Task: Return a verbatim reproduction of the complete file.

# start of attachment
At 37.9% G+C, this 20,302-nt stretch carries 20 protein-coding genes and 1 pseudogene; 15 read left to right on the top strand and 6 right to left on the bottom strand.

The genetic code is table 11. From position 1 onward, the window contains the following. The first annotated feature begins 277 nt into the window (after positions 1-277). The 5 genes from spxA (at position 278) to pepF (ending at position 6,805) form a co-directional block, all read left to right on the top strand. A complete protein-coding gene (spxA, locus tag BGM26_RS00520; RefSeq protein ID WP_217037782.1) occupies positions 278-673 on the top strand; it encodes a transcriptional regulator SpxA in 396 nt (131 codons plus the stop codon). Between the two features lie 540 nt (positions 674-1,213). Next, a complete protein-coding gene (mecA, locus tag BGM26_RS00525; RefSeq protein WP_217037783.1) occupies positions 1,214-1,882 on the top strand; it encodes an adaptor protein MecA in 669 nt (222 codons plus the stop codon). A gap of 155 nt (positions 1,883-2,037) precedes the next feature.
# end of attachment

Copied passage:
At 37.9% G+C, this 20,302-nt stretch carries 20 protein-coding genes and 1 pseudogene; 15 read left to right on the top strand and 6 right to left on the bottom strand.

The genetic code is table 11. From position 1 onward, the window contains the following. The first annotated feature begins 277 nt into the window (after positions 1-277). The 5 genes from spxA (at position 278) to pepF (ending at position 6,805) form a co-directional block, all read left to right on the top strand. A complete protein-coding gene (spxA, locus tag BGM26_RS00520; RefSeq protein ID WP_217037782.1) occupies positions 278-673 on the top strand; it encodes a transcriptional regulator SpxA in 396 nt (131 codons plus the stop codon). Between the two features lie 540 nt (positions 674-1,213). Next, a complete protein-coding gene (mecA, locus tag BGM26_RS00525; RefSeq protein WP_217037783.1) occupies positions 1,214-1,882 on the top strand; it encodes an adaptor protein MecA in 669 nt (222 codons plus the stop codon). A gap of 155 nt (positions 1,883-2,037) precedes the next feature.